|Home | About | Journals | Submit | Contact Us | Français|
The biodistribution profile of a series of linear N-(2-hydroxylpropyl)methacrylamide (HPMA) copolymers were compared with that of branched poly (amido amine) dendrimers containing surface hydroxyl groups (PAMAM-OH) in orthotopic ovarian tumor-bearing mice. Below an average molecular weight (MW) of 29 kDa, the HPMA copolymers were smaller than the PAMAM-OH dendrimers of comparable molecular weight. In addition to molecular weight, hydrodynamic size and polymer architecture affected the biodistribution of these constructs. Biodistribution studies were performed by dosing mice with 125Iodine-labeled polymers and collecting all major organ systems, carcass and excreta at defined time points. Radiolabeled polymers were detected in organ systems by measuring gamma emission of the 125Iodine radiolabel. The hyperbranched PAMAM dendrimer, hydroxyl terminated, generation 5 (G5.0-OH) was retained in the kidney over one week while the linear HPMA copolymer of comparable molecular weight was excreted into the urine and did not show persistent renal accumulation. PAMAM dendrimer, hydroxyl terminated, generation 6.0 (G6.0-OH) was taken up by the liver to a higher extent while the HPMA copolymer of comparable molecular weight was observed to have a plasma exposure three times that of this dendrimer. Tumor accumulation and plasma exposure were correlated with the hydrodynamic sizes of the polymers. PAMAM dendrimer, hydroxyl terminated, generation 7.0 (G7.0-OH) showed extended plasma circulation, enhanced tumor accumulation and prolonged retention with the highest tumor/blood ratio for the polymers under study. Head-to-head comparative study of HPMA copolymers and PAMAM dendrimers can guide the rational design and development of carriers based on these systems for delivery of bioactive and imaging agents.
Biocompatible water-soluble polymers have been widely used for a variety of biomedical applications such as drug-delivery and in vivo imaging1. Conjugation of anticancer drugs to polymers has facilitated increased efficacy due to longer circulation half-lives and preferential accumulation in solid tumors due to the enhanced permeability and retention (EPR) effect2. Polymeric prodrugs have also been actively targeted to receptors of malignant cells or endothelial cells of the tumor to increase site-specific localization3-5. Owing to the stealth properties of water-soluble polymers and their ability to passively and/or actively target solid tumors, polymer therapeutics demonstrate reduced toxicity and higher maximum tolerated doses than small molecular weight anticancer drugs6. Polymeric carriers may be linear such as poly (ethylene glycol) (PEG) and poly(N-(2-hydroxypropyl)methacrylamide) (HPMA) or branched such as poly (amido amine) or PAMAM dendrimers (Figure 1).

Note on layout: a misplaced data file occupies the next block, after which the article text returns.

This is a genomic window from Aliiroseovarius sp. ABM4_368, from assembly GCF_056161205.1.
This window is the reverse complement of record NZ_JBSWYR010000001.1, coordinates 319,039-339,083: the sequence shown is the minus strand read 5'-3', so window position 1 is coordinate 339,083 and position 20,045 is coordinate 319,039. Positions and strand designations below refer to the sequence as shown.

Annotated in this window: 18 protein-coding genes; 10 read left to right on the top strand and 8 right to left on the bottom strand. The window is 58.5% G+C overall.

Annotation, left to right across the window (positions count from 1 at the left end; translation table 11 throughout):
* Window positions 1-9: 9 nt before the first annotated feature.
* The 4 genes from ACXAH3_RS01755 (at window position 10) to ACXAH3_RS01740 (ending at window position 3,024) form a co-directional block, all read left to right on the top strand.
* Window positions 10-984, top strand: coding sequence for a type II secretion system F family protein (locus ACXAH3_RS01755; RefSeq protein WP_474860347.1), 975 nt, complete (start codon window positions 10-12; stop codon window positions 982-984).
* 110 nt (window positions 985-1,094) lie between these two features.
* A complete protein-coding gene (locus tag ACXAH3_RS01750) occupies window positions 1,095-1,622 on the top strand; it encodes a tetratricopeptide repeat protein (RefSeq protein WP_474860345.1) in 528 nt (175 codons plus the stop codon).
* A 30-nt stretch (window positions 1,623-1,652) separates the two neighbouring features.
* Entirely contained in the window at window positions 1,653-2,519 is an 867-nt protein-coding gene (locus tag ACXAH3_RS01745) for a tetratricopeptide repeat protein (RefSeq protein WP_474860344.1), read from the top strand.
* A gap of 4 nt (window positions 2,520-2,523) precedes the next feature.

Copolymers of N-(2-hydroxypropyl)methacrylamide (HPMA) with drugs, targeting moieties and imaging modalities have been well characterized for the influence of comonomer structure and composition on solution properties and in vivo biodistribution3. Attachment of drugs and targeting moieties alters the random coil conformation of the HPMA homopolymer into a more folded structure, thereby reducing hydrodynamic size, circulation half-live and tumor accumulation7. The charge on the polymer side chains also affects half-life and biodistribution with charged HPMA copolymers being excreted more rapidly than their neutral counterparts8.
Hyperbranched polymers such as PAMAM dendrimers have shown promise as drug carriers for targeted delivery to solid tumors, owing to the nature of synthesis, an extraordinary level of structural control that is achieved for these constructs9, 10. The extent of branching, and nature and number of surface groups have been correlated with toxicity and biodistribution11-13. Lower generation PAMAM dendrimers have flexible scaffolding, whereas the higher generation systems have a globular, rigid surface14. The lower generation PAMAM dendrimers are excreted through the kidneys whereas the higher generation ones are excreted either by liver alone or by a combination of renal and hepatic routes14. The nature of surface groups influences dendrimer charge, which in turn, is correlated to toxicity both in vitro and in vivo12, 15-17. The cationic, amine terminated PAMAMs are more toxic than their anionic or neutral counterparts 12, 15.
Majority of the anticancer water-soluble polymer-drug conjugates in clinical trials have so far been linear in architecture18. The EPR effect, therefore, has been better studied for polymer-drug conjugates with a linear backbone as compared to branched polymeric carriers. Recent work has focused on the influence of polymer architecture on tumor targeting and drug delivery19. A systematic comparison of the effect of polymer architecture on biodistribution, tumor localization, in vivo toxicity and elimination will aid in a rational, pharmacokinetically-guided design of an anticancer drug delivery system. The purpose of this study was to conduct a head to head comparison of the in vivo fate of PAMAM dendrimers with linear HPMA copolymers in order to understand the influence of polymer architecture on biodistribution in tumor-bearing mice. This comparison has been done under consistent experimental conditions of polymer characterization and animal model used for biodistribution thus providing valid comparative data of the biodistribution of the two polymer types. The animal model of choice is an orthotopic ovarian tumor model, which is an improvement over widely used xenograft tumor models and better simulates ovarian malignancy. Biodistribution studies were performed by dosing mice with 125Iodine-labeled PAMAM dendrimers and HPMA copolymers of comparable molecular weights. All major organ systems, carcass and excreta were collected at defined time points. Radiolabeled polymers were detected in organ systems by measuring gamma emission of the 125Iodine radiolabel.